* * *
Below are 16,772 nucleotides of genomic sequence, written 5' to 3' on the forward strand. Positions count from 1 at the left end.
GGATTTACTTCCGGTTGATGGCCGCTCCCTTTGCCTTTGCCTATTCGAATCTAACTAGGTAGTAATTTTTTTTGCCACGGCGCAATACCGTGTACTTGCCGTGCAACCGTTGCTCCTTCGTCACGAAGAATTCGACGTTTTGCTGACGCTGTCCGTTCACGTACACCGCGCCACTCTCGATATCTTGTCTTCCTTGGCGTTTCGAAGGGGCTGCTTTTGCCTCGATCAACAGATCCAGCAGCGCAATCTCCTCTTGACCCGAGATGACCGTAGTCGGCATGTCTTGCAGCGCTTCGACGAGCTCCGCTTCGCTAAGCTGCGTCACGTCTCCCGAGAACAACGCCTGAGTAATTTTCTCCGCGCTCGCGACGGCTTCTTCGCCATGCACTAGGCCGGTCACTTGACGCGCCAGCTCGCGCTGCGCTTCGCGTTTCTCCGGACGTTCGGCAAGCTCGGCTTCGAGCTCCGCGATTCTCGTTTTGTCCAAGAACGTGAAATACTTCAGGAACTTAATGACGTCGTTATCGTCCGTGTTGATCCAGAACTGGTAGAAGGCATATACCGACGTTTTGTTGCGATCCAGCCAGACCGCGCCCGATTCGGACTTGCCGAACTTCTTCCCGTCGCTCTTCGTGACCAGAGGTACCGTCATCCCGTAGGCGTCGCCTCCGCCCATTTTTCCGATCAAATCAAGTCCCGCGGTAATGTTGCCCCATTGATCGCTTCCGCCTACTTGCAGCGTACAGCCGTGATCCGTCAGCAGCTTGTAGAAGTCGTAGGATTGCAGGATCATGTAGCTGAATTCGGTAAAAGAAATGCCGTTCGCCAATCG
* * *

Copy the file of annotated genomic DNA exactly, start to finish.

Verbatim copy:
Below are 16,772 nucleotides of genomic sequence, written 5' to 3' on the forward strand. Positions count from 1 at the left end.
GGATTTACTTCCGGTTGATGGCCGCTCCCTTTGCCTTTGCCTATTCGAATCTAACTAGGTAGTAATTTTTTTTGCCACGGCGCAATACCGTGTACTTGCCGTGCAACCGTTGCTCCTTCGTCACGAAGAATTCGACGTTTTGCTGACGCTGTCCGTTCACGTACACCGCGCCACTCTCGATATCTTGTCTTCCTTGGCGTTTCGAAGGGGCTGCTTTTGCCTCGATCAACAGATCCAGCAGCGCAATCTCCTCTTGACCCGAGATGACCGTAGTCGGCATGTCTTGCAGCGCTTCGACGAGCTCCGCTTCGCTAAGCTGCGTCACGTCTCCCGAGAACAACGCCTGAGTAATTTTCTCCGCGCTCGCGACGGCTTCTTCGCCATGCACTAGGCCGGTCACTTGACGCGCCAGCTCGCGCTGCGCTTCGCGTTTCTCCGGACGTTCGGCAAGCTCGGCTTCGAGCTCCGCGATTCTCGTTTTGTCCAAGAACGTGAAATACTTCAGGAACTTAATGACGTCGTTATCGTCCGTGTTGATCCAGAACTGGTAGAAGGCATATACCGACGTTTTGTTGCGATCCAGCCAGACCGCGCCCGATTCGGACTTGCCGAACTTCTTCCCGTCGCTCTTCGTGACCAGAGGTACCGTCATCCCGTAGGCGTCGCCTCCGCCCATTTTTCCGATCAAATCAAGTCCCGCGGTAATGTTGCCCCATTGATCGCTTCCGCCTACTTGCAGCGTACAGCCGTGATCCGTCAGCAGCTTGTAGAAGTCGTAGGATTGCAGGATCATGTAGCTGAATTCGGTAAAAGAAATGCCGTTCGCCAATCG